Forgot your password?
typodupeerror
Space Technology

Antares Rocket Launch Scrubbed 45

Posted by samzenpus
from the not-this-time dept.
An anonymous reader writes "This evening's planned launch of the Orbital Sciences Antares rocket had to be canceled just 12 minutes before liftoff, due to the unexpected separation of the booster's umbilical cable while the vehicle was on the launch pad. This is the first attempt to fly the Antares rocket, which is a commercial craft and direct competitor to the SpaceX Dragon 9. Beyond being the first flight of a brand new commercial rocket, this mission is also notable for carrying three of NASA's PhoneSats; small satellites powered by Android running on Nexus smartphones. With each PhoneSat costing just $3,500, they're designed to test the limits of extremely low cost spacecraft, similar to the European STRaND-1 mission. Since this is simply an orbital test, and the Antares will not be attempting to dock with the International Space Station, the launch window is highly flexible. It's anticipated Orbital Sciences will make another attempt at launching the Antares within 48 hours."
This discussion has been archived. No new comments can be posted.

Antares Rocket Launch Scrubbed

Comments Filter:
  • by Impy the Impiuos Imp (442658) on Wednesday April 17, 2013 @07:11PM (#43478099) Journal

    This evening's planned launch of the Orbital Sciences Antares rocket had to becanceled just 12 minutes before liftoff

    Wow! Antares is 470 light years away. Private space companies are advancing faster than I thought.

  • Excellent. (Score:4, Funny)

    by Anonymous Coward on Wednesday April 17, 2013 @07:15PM (#43478143)

    The last thing we need to do is antagonize the Antarans. We don't even have planetary missile bases yet.

  • TFS says that the three satellites are "...small satellites powered by Android running on Nexus smartphones." I didn't know that any smartphone put out that much power or that their batteries lasted that long. I think that whoever wrote that meant that they are controlled buy Nexus smartphones.
  • >unexpected separation of the booster's umbilical cable

    I hate it when that happens.

    • by sycodon (149926)

      Got to remember to screw in those to screws on either side of the connector. But if that rocket is like any of the PCs I've owned, there's never enough room to get your fingers in there to twist them.

  • wimps (Score:2, Insightful)

    by hort_wort (1401963)

    The Kerbals would've launched anyway. It would've been *glorious*.

    • by RMingin (985478)

      Damned straight.

      I can't count the number of times I've chanted "ABORT TO ORBIT, ABORT TO ORBIT, C'MON YOU SUMBITCH" while my wife and/or kids boggled at my antics. Desperately trying to circularize my orbit with my leftover RCS fuel, to avoid a restart and rebuild... Good times.

      KSP is one of the longest-term entries in my gaming shortlist in years. Simple sandbox, just enough structure to get you having your own ideas, tons of flexibility.

  • by robot256 (1635039) on Wednesday April 17, 2013 @08:26PM (#43478589)
    SpaceX FALCON 9 rocket!!! The Dragon capsule is just what goes on top.
  • Celeste?
  • by Anonymous Coward

    "Causes of the failure
    Investigation revealed that the Redstone's engine shutdown was caused by two of its electrical cables separating in the wrong order.[6] These cables were a control cable, which provided various control signals, and a power cable, which provided electrical power and grounding. Both cables were plugged into the rocket at the bottom edge of one of its tail fins and would separate at liftoff.[10] The control cable was supposed to separate first, followed by the power cable. However, for th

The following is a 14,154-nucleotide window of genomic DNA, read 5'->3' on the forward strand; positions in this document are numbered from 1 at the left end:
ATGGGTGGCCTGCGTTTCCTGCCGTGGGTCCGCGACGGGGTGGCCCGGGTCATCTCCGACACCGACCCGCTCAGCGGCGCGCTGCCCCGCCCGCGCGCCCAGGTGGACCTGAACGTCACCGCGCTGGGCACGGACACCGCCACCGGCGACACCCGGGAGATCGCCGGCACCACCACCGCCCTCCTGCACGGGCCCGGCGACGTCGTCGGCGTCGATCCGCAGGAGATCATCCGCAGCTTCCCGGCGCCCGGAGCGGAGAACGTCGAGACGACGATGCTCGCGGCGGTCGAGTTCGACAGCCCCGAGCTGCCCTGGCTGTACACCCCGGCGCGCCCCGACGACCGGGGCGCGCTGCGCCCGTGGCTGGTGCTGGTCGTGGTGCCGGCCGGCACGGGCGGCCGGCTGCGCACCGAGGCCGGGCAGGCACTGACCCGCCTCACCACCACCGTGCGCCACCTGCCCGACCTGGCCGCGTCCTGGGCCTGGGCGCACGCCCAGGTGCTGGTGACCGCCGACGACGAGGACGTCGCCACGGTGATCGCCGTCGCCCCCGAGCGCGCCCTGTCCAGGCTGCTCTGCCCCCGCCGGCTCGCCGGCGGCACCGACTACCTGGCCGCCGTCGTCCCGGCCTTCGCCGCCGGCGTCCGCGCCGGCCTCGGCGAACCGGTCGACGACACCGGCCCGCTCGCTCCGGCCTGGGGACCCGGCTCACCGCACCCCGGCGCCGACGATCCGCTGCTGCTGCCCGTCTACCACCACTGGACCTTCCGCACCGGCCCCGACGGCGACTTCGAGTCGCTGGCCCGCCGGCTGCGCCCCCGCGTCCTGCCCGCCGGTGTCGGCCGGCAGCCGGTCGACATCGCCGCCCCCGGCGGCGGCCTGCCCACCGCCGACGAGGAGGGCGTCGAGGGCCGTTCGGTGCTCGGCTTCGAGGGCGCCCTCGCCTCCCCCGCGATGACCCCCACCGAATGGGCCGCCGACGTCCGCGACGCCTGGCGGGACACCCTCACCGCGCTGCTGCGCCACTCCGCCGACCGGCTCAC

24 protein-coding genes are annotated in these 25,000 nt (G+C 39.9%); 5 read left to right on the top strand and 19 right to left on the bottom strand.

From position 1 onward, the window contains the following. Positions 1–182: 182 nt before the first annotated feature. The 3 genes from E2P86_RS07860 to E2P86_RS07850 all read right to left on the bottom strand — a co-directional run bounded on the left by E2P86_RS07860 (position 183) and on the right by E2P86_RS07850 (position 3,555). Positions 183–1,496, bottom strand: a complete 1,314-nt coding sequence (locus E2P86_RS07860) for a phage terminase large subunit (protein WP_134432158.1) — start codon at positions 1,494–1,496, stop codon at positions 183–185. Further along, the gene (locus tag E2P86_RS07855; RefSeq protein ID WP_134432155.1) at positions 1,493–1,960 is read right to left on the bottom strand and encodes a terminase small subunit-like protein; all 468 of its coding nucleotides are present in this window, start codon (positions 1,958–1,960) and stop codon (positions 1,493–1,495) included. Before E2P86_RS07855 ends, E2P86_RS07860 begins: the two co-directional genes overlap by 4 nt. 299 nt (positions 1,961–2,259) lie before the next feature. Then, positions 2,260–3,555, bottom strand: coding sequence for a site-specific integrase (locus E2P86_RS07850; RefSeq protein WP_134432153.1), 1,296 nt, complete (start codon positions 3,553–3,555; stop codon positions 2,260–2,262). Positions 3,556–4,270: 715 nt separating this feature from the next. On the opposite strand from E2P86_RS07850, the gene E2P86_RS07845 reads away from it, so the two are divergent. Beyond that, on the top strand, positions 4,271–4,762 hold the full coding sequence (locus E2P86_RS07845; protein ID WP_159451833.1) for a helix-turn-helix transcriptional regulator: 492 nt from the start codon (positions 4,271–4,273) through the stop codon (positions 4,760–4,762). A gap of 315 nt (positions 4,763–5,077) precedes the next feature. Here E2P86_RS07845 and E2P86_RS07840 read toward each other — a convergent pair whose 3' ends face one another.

• I just read about the 4 inch flight, and for some reason I found it hilarious. It sounds like something out of Kerbal Space Program.
  • by Kittenman (971447) on Wednesday April 17, 2013 @09:34PM (#43478971)
    Before it gets messy.

    This is similar to IT - when a user finds a bug in testing, that's a GOOD thing: it means it's not going to production like that.
  • In most cases this will hasten Kessler Syndrome.
    • by khallow (566160)
      Because keeping space pristine is more important than doing anything in space. The solution is to figure out how to remove space debris not try to hold back the tide.
      • by sinij (911942)
        Keeping it pristine is more important. You don't do anything in space that could potentially make it unusable for thousands of years. There might not be a practical solution to remove space debris past some threshold, would you rather find out that the case after the fact?
        • by khallow (566160)

          There might not be a practical solution to remove space debris past some threshold, would you rather find out that the case after the fact?

          Sure. At least you did something in space.

      • Yes and no.

        The idea is: the more crud we put into orbit the more garbage we have to deal with. So when we launch (rocket, shuttle-type-craft, etc) now we've got all of these ballistic metal+plastic slugs flying around that we either have to avoid or watch them damage/pierce the hull. Those things move fast: factor in many many of them and avoidance becomes near impossible if we start putting up too much.

        Keep that going, and we'll need flippin armored vehicles to get past orbit which means heavier vehicles

"A great many people think they are thinking when they are merely rearranging their prejudices." -- William James

Working...